Some of the athletes barely knew what they were inquiring about. They'd ask Lee where they could purchase some myostatin. "Of course, they didn't want myostatin," he says. "They wanted to block it." But if they could block it with a synthetic gene, the alteration would be a part of their DNA, and it would last for years at the center of their cells. The most straightforward way of detecting the new gene would be to remove a piece of the muscle and probe for it, a procedure most likely too invasive for widescale use. It would be enough to make one long for the simplicity of the steroid era.
THE YEAR after Lee's mice results went public, H. Lee Sweeney, a physiology professor at the University of Pennsylvania, published a paper detailing his own mighty mice, which he had injected with a gene engineered to produce a muscle builder called insulin-like growth factor (IGF-1). Sweeney, too, was inundated with inquiries from athletes. He says a high school football coach and a high school wrestling coach volunteered their entire teams as guinea pigs.
Since the gene genie escaped from the bottle a decade ago, researchers have discovered dozens more genes that appear to affect athletic performance. This is old news in the rodent community. Scientists have created mice whose bodies are flooded with oxygen-carrying red blood cells, creating greater endurance. Other mice have been engineered to produce extraordinary amounts of growth hormone, while still others metabolize fat and carbs in such a way that they can live like couch potatoes yet run like marathoners.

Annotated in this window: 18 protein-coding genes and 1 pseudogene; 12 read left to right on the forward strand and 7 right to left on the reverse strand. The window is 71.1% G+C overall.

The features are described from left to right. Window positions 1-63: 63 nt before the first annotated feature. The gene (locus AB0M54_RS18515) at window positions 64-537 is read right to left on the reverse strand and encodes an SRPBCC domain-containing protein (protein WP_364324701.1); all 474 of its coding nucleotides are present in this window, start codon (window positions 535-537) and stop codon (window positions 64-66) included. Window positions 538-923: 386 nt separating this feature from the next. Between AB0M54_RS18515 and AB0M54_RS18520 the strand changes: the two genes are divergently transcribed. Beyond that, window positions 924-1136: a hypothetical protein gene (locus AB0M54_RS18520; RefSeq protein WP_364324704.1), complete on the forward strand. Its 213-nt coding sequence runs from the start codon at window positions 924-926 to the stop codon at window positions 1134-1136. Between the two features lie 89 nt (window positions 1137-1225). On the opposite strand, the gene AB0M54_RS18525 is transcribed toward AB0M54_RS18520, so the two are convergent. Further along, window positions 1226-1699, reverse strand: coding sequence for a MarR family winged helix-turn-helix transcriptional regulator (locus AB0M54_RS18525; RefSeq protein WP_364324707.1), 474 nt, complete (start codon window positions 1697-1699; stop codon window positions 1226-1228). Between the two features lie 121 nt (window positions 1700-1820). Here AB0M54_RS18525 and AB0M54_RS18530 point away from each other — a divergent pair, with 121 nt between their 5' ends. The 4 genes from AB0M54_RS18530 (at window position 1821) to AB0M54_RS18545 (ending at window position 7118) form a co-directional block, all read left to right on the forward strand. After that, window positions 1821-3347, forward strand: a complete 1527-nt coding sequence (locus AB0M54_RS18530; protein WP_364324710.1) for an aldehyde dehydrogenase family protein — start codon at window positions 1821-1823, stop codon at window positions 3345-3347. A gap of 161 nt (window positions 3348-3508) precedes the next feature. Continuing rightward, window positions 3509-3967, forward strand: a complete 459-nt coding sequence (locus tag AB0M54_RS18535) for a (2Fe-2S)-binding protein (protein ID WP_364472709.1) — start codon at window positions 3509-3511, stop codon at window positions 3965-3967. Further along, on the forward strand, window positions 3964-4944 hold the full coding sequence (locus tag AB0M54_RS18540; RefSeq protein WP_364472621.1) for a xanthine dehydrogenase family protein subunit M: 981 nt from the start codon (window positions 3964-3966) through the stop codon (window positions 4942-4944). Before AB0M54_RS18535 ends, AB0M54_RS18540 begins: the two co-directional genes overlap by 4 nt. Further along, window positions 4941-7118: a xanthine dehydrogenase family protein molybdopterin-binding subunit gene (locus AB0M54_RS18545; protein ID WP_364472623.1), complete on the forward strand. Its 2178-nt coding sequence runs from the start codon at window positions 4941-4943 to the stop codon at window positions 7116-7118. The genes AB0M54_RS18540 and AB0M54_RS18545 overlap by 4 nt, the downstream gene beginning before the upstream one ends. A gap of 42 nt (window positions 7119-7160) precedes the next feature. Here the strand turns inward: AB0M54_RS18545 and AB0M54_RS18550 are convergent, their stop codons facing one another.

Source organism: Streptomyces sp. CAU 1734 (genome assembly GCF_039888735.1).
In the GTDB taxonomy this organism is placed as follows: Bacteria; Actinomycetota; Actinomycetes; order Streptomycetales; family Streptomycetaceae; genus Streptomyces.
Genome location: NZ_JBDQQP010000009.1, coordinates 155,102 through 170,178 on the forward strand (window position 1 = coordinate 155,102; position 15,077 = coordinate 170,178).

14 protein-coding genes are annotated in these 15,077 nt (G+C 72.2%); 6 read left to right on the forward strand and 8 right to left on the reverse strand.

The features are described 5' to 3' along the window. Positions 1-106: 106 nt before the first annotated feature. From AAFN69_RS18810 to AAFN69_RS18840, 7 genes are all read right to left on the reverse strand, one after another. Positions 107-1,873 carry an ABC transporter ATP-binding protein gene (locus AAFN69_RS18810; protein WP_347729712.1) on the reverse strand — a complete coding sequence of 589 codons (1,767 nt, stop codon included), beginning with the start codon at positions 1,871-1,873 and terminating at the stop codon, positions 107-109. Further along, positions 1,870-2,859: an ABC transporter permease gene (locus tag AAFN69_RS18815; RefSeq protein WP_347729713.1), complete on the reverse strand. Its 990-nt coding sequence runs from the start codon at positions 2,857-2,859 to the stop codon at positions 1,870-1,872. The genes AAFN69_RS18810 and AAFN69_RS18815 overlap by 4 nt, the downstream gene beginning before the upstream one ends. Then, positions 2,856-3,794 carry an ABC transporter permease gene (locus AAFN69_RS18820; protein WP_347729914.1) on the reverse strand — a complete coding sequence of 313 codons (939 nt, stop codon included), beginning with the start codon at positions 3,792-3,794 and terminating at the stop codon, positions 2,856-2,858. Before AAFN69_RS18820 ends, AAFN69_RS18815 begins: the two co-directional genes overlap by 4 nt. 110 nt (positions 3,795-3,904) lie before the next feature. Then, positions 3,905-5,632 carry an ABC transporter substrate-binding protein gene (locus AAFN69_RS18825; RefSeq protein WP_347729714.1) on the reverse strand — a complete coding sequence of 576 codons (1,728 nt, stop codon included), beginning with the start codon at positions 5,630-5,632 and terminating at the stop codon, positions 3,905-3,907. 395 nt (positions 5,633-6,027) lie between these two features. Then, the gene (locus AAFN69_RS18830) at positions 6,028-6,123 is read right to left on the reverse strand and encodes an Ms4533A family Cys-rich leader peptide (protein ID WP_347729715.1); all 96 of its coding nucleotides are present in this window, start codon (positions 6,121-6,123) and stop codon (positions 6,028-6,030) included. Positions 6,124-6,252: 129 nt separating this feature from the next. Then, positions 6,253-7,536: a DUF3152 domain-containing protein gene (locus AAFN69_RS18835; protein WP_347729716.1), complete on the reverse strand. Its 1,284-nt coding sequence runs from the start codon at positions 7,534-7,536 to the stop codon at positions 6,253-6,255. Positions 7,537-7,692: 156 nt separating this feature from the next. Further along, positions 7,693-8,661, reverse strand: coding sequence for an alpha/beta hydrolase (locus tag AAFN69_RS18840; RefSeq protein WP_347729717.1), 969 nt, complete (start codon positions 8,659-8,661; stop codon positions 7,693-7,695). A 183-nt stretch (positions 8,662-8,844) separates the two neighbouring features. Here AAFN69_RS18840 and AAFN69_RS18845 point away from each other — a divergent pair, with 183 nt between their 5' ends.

Significant safety hurdles remain before gene therapy is widespread for humans. The most efficient means of delivering a synthetic gene is by attaching it to a virus that shuttles it into human cells. Viruses are great at that. They can also trigger the immune system in a way that can lead to fatal results. In 1999 Jesse Gelsinger, an 18-year-old with a rare liver disease who had volunteered for a gene-therapy trial, died from a massive immune response to the virus used in the treatment. And the dangers extend beyond the immune system. In a gene-therapy trial in France, 12 boys were successfully treated for X-linked severe combined immunodeficiency, commonly known as Bubble Boy syndrome, but at least three of them developed leukemia.